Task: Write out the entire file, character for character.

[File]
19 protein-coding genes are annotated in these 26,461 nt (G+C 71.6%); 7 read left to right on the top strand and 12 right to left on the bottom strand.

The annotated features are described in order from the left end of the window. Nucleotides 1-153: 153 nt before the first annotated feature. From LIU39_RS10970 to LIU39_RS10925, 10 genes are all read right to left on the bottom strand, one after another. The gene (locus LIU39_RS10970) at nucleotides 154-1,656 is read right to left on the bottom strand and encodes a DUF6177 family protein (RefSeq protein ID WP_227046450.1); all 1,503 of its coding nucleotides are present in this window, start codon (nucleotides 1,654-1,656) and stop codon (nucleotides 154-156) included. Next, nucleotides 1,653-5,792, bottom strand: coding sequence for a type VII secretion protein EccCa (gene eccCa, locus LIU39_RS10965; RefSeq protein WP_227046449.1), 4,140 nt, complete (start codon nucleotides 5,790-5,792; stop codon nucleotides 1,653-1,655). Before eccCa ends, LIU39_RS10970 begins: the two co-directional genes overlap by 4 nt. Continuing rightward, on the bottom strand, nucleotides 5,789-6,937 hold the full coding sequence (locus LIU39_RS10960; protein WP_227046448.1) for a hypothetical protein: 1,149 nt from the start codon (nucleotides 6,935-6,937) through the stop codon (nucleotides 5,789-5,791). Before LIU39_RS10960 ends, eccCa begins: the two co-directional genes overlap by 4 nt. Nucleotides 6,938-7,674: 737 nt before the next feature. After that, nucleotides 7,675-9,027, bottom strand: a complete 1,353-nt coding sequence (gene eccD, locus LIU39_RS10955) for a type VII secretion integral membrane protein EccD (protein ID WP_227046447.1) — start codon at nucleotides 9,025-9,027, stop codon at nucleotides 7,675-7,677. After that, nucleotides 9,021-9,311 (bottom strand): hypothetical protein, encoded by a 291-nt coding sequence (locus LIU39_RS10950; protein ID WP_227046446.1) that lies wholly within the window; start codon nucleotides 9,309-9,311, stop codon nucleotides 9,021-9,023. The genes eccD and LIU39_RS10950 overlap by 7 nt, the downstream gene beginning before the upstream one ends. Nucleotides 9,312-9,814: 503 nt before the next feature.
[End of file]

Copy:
19 protein-coding genes are annotated in these 26,461 nt (G+C 71.6%); 7 read left to right on the top strand and 12 right to left on the bottom strand.

The annotated features are described in order from the left end of the window. Nucleotides 1-153: 153 nt before the first annotated feature. From LIU39_RS10970 to LIU39_RS10925, 10 genes are all read right to left on the bottom strand, one after another. The gene (locus LIU39_RS10970) at nucleotides 154-1,656 is read right to left on the bottom strand and encodes a DUF6177 family protein (RefSeq protein ID WP_227046450.1); all 1,503 of its coding nucleotides are present in this window, start codon (nucleotides 1,654-1,656) and stop codon (nucleotides 154-156) included. Next, nucleotides 1,653-5,792, bottom strand: coding sequence for a type VII secretion protein EccCa (gene eccCa, locus LIU39_RS10965; RefSeq protein WP_227046449.1), 4,140 nt, complete (start codon nucleotides 5,790-5,792; stop codon nucleotides 1,653-1,655). Before eccCa ends, LIU39_RS10970 begins: the two co-directional genes overlap by 4 nt. Continuing rightward, on the bottom strand, nucleotides 5,789-6,937 hold the full coding sequence (locus LIU39_RS10960; protein WP_227046448.1) for a hypothetical protein: 1,149 nt from the start codon (nucleotides 6,935-6,937) through the stop codon (nucleotides 5,789-5,791). Before LIU39_RS10960 ends, eccCa begins: the two co-directional genes overlap by 4 nt. Nucleotides 6,938-7,674: 737 nt before the next feature. After that, nucleotides 7,675-9,027, bottom strand: a complete 1,353-nt coding sequence (gene eccD, locus LIU39_RS10955) for a type VII secretion integral membrane protein EccD (protein ID WP_227046447.1) — start codon at nucleotides 9,025-9,027, stop codon at nucleotides 7,675-7,677. After that, nucleotides 9,021-9,311 (bottom strand): hypothetical protein, encoded by a 291-nt coding sequence (locus LIU39_RS10950; protein ID WP_227046446.1) that lies wholly within the window; start codon nucleotides 9,309-9,311, stop codon nucleotides 9,021-9,023. The genes eccD and LIU39_RS10950 overlap by 7 nt, the downstream gene beginning before the upstream one ends. Nucleotides 9,312-9,814: 503 nt before the next feature.